The importance of human relationships cannot be emphasised enough. Social workers need to recognize and embrace the central importance of human relationships. It needs to be understood that relationships between and among people are an important vehicle for change. Social workers interact with people in order to involve people as partners in the helping process. Therefore, it is important that they have good relationship building skills in order to communicate effectively with the other professionals and clients to facilitate and maintain relationships among people in a purposeful effort to promote, restore, maintain, and enhance the well-being of individuals, families, social groups, organizations, and communities.
Showing empathy towards the other individual experiencing the trials of life is often the basis of relationship building. Problem solving for the client does not mean that the worker is looking to change the client, but endeavor build supportive friendships with them and act as a natural companion who is easy to talk to. A positive relationship with the client will be a therapeutic channel that heralds the achievement of the goal of the process.
Human relationships also have the power to defuse conflict and make it easier to resolve. Relationship building skills establish a common ground that sets the stage for conflict resolution. The social worker who is able to establish personal relationships with people on the other side of the conflict can help lessen many of the problems related to conflict escalation. This is because personal relationships humanize adversaries, improve communication, and increase the general level of mutual understanding and trust.
As individuals get to know each other, they are able to connect more, understand, and align with the problem at hand. This allows for the development of feelings of sympathy and empathy, which tend to inhibit hostile activity and open up opportunities for de-escalation.  It also reduces the likelihood that destructive misunderstandings will arise. It may also contribute to increased tolerance among highly diverse groups. Indeed, relationships that cut across ethnic, religious, or cultural lines help to combat the effects of narrow identity groups and harsh intolerance, and move individuals toward a wider sense of social identity.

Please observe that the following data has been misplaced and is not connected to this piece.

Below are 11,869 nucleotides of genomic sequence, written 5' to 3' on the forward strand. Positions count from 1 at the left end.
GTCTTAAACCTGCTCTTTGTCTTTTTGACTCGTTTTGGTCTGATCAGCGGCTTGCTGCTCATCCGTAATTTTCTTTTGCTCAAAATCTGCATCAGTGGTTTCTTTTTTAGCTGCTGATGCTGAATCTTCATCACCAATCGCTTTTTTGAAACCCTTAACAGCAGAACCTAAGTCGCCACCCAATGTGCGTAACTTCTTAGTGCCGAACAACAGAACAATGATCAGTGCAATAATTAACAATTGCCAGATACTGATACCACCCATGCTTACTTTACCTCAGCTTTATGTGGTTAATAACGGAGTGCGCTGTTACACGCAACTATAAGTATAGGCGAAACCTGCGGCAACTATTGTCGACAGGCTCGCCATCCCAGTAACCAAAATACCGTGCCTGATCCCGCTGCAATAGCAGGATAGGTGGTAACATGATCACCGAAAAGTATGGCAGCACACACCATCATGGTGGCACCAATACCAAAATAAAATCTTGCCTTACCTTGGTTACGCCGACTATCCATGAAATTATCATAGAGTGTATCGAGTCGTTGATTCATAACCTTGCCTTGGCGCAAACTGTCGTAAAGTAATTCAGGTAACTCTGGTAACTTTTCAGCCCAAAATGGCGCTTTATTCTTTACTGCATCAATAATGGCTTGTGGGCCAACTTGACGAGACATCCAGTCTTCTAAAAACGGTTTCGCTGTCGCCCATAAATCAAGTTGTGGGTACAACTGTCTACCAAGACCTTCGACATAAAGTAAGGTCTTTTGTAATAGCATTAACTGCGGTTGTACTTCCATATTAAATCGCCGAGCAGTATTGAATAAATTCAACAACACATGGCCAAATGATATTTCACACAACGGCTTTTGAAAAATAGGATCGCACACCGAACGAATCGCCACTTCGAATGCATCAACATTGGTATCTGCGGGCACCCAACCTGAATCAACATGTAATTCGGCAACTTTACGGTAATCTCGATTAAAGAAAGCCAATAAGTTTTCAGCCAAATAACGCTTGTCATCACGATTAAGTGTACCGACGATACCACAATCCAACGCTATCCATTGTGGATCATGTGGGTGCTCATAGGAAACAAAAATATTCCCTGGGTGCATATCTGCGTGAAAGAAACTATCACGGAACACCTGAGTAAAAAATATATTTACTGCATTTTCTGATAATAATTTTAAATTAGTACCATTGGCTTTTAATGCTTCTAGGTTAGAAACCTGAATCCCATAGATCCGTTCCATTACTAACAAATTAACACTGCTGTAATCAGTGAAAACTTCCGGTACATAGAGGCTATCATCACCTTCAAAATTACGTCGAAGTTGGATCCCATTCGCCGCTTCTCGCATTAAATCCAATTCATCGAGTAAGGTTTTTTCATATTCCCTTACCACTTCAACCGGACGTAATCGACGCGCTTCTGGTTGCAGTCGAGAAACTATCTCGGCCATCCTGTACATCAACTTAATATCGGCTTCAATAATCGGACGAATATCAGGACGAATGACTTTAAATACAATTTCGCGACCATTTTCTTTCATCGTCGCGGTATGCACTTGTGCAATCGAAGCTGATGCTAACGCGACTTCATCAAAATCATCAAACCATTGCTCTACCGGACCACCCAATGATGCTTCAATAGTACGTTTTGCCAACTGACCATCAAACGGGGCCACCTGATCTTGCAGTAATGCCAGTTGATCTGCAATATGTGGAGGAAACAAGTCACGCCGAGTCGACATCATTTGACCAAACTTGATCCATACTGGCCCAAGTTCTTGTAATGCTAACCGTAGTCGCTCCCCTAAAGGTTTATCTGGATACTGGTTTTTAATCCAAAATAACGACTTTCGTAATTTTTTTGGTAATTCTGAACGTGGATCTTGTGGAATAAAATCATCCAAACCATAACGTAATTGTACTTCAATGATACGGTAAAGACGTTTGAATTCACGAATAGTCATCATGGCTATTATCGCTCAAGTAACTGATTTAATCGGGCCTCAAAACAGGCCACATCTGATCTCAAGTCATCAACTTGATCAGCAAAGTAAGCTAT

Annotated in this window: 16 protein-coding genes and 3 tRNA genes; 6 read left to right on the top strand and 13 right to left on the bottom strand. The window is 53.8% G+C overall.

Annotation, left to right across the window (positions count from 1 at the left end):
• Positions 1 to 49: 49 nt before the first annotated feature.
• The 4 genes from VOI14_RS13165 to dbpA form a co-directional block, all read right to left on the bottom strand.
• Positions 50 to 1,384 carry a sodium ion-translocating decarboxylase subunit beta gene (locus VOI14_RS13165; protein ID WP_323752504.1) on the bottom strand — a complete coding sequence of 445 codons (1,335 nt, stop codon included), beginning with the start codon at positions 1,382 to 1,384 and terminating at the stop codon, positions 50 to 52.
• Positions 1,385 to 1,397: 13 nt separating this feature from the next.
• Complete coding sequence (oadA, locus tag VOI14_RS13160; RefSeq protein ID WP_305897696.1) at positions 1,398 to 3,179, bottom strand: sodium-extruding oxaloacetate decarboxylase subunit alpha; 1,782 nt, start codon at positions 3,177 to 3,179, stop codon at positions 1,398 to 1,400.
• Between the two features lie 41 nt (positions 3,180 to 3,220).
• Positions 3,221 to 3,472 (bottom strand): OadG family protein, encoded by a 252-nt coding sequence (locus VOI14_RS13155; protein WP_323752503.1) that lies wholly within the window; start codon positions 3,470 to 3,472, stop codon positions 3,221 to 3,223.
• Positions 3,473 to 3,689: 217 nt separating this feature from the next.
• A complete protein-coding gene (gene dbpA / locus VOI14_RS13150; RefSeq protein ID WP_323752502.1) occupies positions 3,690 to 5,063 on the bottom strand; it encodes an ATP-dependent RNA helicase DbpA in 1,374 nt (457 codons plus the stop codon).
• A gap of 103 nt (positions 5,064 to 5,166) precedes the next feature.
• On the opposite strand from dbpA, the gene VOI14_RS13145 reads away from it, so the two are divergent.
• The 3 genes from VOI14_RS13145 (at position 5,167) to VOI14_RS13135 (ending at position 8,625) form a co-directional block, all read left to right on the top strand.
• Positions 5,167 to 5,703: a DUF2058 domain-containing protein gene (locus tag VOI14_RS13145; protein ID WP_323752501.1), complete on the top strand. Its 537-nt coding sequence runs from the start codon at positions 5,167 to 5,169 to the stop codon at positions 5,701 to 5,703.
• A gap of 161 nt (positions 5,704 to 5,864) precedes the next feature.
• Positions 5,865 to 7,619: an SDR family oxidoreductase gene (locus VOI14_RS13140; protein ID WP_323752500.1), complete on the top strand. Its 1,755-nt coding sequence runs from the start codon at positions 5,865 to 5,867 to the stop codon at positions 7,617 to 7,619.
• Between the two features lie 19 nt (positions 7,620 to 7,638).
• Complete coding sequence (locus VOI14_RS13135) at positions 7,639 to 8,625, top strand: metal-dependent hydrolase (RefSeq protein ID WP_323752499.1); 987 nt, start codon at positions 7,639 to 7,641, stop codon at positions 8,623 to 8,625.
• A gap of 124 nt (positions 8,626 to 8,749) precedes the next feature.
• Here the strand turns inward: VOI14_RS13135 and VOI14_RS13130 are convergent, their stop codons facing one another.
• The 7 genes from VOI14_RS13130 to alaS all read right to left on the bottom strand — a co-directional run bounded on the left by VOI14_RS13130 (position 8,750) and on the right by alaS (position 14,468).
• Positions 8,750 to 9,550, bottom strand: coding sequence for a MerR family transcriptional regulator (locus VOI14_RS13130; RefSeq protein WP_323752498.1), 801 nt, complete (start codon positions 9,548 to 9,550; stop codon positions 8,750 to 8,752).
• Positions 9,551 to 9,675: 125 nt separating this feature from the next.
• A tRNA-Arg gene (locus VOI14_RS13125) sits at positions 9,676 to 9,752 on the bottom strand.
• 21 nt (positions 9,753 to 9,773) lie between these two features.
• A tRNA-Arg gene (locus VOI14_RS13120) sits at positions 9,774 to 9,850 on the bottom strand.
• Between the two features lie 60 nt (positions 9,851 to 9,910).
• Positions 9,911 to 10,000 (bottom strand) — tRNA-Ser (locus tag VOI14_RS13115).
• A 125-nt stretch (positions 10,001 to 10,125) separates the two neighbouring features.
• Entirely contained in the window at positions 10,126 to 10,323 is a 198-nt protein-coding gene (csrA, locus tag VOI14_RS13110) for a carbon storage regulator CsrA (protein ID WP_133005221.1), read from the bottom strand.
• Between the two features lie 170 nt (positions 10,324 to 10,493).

Interpersonal and communication skills like development of trust, verbal and non-verbal expression of feelings, above all respectful empathetic style of listening and responding leading to inviting confidence and subtle encouragement to keep the communication flowing, will all contribute to a comfortable relationship that may be part formal and part informal.
It is also necessary to maintain a formal relationship with the stakeholders and organizational members, by following through on commitments, respecting confidentiality, and demonstrating an interest in their work-related issues and activities. It will be necessary to develop and maintain a wide circle of contacts when involved in the social service field. Having a smooth working relationship will be easy for everyone involved.
 Louis Kriesberg, Constructive Conflicts: From Escalation to Resolution, (Maryland: Rowman and Littlefield Publishers, Inc., 1998), 184.
 David A. Hamburg, “Preventing Contemporary Intergroup Violence,” in The Handbook for Interethnic Coexistence, ed. Eugene Weiner, 27-39. (New York: Continuum Publishing, 1998), 38.
Code of Ethics Retrieved 14th Dec 2005 from National Association of Social workers
Web site http://www.socialworkers.org/pubs/code/code.asp
Relationship Retrieved 14th Dec 2005 from The encyclopaedia of informal education
Web site http://www.infed.org/biblio/relationship.htm
Practice competencies for the beginner social worker for five years Retrieved 14th Dec
2005 from Singapore association of social workers Web site
Egan, Gerard The Skilled Helper A Problem-Management and Opportunity-Development
Approach to Helping 7th Edition